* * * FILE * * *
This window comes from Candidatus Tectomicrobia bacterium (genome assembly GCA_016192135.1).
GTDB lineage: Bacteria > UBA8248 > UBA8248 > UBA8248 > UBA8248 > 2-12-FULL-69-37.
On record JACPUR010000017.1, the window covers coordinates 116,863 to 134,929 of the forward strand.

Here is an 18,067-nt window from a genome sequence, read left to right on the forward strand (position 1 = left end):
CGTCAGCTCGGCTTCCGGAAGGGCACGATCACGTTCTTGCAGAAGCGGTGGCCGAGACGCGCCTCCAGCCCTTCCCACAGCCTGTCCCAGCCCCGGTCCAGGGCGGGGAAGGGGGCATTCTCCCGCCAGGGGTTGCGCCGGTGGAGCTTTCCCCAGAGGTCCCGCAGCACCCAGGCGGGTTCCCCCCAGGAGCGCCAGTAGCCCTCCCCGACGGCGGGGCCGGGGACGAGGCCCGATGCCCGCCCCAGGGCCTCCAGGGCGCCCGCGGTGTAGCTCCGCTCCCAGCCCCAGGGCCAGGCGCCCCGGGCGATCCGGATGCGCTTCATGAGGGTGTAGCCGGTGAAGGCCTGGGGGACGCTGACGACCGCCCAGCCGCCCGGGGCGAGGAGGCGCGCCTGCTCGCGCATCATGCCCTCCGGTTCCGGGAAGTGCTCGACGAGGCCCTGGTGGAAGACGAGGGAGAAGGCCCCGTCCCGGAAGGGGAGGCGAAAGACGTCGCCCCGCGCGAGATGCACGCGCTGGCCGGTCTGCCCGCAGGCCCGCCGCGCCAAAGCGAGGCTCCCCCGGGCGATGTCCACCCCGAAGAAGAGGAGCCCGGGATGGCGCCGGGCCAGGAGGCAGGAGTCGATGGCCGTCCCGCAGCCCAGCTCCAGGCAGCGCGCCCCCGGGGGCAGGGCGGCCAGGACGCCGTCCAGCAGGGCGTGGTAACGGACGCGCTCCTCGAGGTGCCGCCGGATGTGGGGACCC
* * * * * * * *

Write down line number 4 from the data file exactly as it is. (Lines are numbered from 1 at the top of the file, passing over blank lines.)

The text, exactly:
Here is an 18,067-nt window from a genome sequence, read left to right on the forward strand (position 1 = left end):